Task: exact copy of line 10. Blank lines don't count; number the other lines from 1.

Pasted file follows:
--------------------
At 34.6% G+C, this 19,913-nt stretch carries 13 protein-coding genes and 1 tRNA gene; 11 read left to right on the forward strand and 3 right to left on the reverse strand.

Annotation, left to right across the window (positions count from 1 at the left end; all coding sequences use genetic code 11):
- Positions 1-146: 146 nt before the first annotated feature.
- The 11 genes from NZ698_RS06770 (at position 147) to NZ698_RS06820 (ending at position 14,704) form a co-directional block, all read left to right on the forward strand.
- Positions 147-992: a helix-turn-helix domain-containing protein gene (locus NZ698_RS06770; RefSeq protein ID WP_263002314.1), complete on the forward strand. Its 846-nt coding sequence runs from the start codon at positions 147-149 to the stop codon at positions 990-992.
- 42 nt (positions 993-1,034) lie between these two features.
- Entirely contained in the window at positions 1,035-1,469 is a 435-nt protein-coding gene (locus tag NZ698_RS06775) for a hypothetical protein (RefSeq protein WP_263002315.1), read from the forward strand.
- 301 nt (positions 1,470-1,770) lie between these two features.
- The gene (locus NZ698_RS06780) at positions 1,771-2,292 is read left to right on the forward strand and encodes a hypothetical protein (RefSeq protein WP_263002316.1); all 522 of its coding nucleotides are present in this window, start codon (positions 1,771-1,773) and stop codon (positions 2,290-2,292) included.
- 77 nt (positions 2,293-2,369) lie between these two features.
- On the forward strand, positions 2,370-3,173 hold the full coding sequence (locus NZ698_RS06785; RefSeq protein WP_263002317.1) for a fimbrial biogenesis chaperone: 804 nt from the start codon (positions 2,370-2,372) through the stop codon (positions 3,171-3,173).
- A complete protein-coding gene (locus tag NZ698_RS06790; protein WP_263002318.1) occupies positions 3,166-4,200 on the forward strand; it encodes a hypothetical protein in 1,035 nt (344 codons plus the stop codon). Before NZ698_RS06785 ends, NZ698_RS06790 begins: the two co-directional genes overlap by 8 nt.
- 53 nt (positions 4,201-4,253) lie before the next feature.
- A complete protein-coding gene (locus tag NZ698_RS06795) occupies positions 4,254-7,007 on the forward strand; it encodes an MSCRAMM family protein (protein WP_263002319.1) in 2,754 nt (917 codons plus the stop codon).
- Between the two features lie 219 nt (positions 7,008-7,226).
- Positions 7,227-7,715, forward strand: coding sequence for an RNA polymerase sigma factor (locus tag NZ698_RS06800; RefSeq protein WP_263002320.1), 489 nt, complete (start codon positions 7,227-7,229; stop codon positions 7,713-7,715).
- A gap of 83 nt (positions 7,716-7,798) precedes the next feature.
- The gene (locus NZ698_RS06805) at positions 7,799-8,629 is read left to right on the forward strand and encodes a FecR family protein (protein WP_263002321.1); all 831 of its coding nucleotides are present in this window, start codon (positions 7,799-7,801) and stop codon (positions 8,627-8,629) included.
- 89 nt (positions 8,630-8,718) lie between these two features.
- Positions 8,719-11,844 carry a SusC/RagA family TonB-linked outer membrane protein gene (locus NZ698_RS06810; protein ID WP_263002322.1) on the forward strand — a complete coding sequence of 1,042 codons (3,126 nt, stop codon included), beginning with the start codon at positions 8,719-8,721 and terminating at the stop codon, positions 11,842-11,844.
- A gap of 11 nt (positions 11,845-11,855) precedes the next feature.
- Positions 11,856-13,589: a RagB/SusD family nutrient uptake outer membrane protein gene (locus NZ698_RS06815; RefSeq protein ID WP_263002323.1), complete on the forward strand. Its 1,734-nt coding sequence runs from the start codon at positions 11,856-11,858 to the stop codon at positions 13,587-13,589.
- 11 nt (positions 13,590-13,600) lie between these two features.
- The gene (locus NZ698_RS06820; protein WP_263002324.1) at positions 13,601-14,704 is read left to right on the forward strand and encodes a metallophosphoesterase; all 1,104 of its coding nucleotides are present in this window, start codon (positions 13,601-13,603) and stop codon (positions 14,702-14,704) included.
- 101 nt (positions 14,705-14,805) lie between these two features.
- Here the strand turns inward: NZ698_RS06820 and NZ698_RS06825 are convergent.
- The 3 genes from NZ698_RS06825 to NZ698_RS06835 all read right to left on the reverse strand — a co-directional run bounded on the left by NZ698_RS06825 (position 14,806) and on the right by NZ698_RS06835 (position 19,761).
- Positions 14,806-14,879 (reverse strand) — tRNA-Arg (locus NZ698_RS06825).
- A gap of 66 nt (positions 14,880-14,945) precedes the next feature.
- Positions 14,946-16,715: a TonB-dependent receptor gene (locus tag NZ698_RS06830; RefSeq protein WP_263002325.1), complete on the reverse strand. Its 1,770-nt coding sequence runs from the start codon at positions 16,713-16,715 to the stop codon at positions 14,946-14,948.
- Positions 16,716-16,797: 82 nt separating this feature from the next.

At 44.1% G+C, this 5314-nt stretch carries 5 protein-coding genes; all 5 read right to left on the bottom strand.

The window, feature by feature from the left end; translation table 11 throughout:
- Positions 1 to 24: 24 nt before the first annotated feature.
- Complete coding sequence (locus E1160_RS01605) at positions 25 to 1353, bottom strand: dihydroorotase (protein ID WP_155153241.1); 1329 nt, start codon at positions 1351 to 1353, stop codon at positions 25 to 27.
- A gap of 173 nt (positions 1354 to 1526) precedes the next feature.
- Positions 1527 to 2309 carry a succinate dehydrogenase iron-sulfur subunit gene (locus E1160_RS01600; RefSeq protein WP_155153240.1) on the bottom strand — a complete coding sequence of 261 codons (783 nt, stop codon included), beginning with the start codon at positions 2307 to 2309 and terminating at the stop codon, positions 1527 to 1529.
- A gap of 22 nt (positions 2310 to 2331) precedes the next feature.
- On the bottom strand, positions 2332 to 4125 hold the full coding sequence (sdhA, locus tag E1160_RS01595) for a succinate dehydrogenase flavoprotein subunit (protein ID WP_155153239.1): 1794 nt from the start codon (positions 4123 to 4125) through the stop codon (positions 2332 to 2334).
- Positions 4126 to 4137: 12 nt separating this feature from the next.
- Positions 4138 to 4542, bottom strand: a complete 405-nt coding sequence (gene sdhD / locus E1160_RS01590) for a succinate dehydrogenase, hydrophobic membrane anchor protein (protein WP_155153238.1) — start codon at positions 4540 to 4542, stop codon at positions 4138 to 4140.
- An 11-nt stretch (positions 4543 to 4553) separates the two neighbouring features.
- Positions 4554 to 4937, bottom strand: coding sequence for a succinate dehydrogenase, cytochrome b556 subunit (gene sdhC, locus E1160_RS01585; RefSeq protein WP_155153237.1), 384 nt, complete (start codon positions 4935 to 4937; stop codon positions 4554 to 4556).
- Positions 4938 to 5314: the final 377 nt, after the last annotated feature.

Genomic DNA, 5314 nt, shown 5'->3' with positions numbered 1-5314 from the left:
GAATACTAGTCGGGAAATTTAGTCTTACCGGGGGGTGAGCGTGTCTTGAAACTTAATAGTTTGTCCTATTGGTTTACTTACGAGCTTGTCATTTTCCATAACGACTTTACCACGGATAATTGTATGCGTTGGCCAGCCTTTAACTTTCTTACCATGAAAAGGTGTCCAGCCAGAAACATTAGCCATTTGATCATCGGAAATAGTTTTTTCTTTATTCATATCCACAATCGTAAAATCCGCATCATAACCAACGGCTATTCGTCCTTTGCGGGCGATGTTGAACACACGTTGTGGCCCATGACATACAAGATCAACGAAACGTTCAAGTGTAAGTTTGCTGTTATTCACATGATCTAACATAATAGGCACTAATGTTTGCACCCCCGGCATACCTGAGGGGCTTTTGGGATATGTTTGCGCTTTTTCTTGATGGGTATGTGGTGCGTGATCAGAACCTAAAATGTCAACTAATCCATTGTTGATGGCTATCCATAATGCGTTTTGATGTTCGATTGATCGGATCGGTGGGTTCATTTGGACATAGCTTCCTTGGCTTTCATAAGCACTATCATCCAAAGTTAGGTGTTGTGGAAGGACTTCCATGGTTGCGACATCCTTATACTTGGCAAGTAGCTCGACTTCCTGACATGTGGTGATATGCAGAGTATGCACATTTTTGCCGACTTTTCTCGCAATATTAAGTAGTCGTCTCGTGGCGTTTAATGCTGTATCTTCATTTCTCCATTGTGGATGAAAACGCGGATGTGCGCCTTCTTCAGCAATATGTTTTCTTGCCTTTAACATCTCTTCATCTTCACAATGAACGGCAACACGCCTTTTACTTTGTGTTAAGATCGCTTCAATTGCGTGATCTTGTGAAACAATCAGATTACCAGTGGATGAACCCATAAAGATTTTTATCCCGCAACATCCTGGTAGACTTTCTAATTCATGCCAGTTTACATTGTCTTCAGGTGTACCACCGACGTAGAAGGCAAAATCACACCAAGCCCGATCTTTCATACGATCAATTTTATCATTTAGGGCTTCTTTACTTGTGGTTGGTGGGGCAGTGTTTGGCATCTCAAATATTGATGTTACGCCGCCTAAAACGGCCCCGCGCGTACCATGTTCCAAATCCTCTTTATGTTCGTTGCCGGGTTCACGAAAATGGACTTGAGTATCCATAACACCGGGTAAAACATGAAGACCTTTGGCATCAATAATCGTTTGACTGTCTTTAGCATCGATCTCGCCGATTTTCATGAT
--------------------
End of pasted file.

- 77 nt (positions 2,293-2,369) lie between these two features.